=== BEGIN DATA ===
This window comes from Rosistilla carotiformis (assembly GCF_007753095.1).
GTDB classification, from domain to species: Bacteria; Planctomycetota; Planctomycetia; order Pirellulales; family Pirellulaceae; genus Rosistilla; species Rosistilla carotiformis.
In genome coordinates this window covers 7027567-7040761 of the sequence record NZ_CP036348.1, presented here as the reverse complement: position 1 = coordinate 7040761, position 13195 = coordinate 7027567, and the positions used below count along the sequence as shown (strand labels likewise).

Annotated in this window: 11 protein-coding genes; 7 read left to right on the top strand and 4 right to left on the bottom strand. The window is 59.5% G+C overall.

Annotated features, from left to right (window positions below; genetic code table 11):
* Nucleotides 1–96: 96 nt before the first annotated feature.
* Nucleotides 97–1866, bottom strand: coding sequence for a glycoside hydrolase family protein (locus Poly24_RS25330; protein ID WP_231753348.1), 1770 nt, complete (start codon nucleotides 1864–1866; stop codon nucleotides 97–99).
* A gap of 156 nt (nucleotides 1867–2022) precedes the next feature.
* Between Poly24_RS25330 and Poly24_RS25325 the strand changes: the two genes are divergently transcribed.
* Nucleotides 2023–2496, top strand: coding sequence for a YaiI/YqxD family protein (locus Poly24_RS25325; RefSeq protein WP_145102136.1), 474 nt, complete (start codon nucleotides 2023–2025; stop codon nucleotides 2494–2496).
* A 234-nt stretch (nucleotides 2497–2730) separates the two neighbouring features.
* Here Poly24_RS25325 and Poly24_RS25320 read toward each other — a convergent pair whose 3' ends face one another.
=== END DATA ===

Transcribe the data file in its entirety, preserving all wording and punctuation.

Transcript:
This window comes from Rosistilla carotiformis (assembly GCF_007753095.1).
GTDB classification, from domain to species: Bacteria; Planctomycetota; Planctomycetia; order Pirellulales; family Pirellulaceae; genus Rosistilla; species Rosistilla carotiformis.
In genome coordinates this window covers 7027567-7040761 of the sequence record NZ_CP036348.1, presented here as the reverse complement: position 1 = coordinate 7040761, position 13195 = coordinate 7027567, and the positions used below count along the sequence as shown (strand labels likewise).

Annotated in this window: 11 protein-coding genes; 7 read left to right on the top strand and 4 right to left on the bottom strand. The window is 59.5% G+C overall.

Annotated features, from left to right (window positions below; genetic code table 11):
* Nucleotides 1–96: 96 nt before the first annotated feature.
* Nucleotides 97–1866, bottom strand: coding sequence for a glycoside hydrolase family protein (locus Poly24_RS25330; protein ID WP_231753348.1), 1770 nt, complete (start codon nucleotides 1864–1866; stop codon nucleotides 97–99).
* A gap of 156 nt (nucleotides 1867–2022) precedes the next feature.
* Between Poly24_RS25330 and Poly24_RS25325 the strand changes: the two genes are divergently transcribed.
* Nucleotides 2023–2496, top strand: coding sequence for a YaiI/YqxD family protein (locus Poly24_RS25325; RefSeq protein WP_145102136.1), 474 nt, complete (start codon nucleotides 2023–2025; stop codon nucleotides 2494–2496).
* A 234-nt stretch (nucleotides 2497–2730) separates the two neighbouring features.
* Here Poly24_RS25325 and Poly24_RS25320 read toward each other — a convergent pair whose 3' ends face one another.